There is one thing Ru’a remembers very clearly about the night of March 20, 2003 – the wail of Baghdad’s air raid sirens.
“It was the first thing I heard when the invasion started”, she said. “Even now, I hate that sound.”
The 21-year-old joined millions of other Iraqis when she fled the murderous chaos of her country four years ago for the sanctuary of neighbouring Syria.
Just 13 when George Bush launched the war which would remould the Middle East, she now lives with her family in Damascus and is enrolled as a dentistry student in the city.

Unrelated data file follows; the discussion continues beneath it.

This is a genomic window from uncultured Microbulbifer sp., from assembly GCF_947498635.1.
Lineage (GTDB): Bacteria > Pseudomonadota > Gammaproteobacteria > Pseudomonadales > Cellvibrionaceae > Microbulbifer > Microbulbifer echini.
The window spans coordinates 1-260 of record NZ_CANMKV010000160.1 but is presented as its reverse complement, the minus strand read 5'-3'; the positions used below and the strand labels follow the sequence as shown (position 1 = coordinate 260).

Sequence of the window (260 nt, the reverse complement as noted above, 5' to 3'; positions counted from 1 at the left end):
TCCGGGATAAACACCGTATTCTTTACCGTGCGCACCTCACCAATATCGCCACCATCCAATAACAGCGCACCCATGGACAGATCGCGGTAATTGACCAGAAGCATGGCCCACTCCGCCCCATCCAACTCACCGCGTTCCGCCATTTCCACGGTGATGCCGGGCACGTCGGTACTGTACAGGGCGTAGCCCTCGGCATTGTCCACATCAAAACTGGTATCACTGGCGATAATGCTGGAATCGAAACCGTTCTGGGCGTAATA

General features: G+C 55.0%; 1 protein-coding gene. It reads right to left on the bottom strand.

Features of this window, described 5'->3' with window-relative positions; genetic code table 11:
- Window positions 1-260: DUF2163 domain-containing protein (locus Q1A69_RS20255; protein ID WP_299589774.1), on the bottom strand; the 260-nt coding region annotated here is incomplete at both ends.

Although keen to return home, Ru’a is pessimistic about the future of her country.
Sitting down in her cream and blue hijab with an ankle-length black, cotton jacket and Adidas trainers, she said: “When the American invasion began, they said Iraq would become just like an American state. But this is not the case.”
As for the argument that her country is a better place without Saddam Hussein, Ru’a doesn’t buy it.
“I was young so I don’t remember him much. But my parents lived there for 50 years and even they preferred him to the Americans.”
Another casualty of war; another life living in the limbo of post-invasionIraq.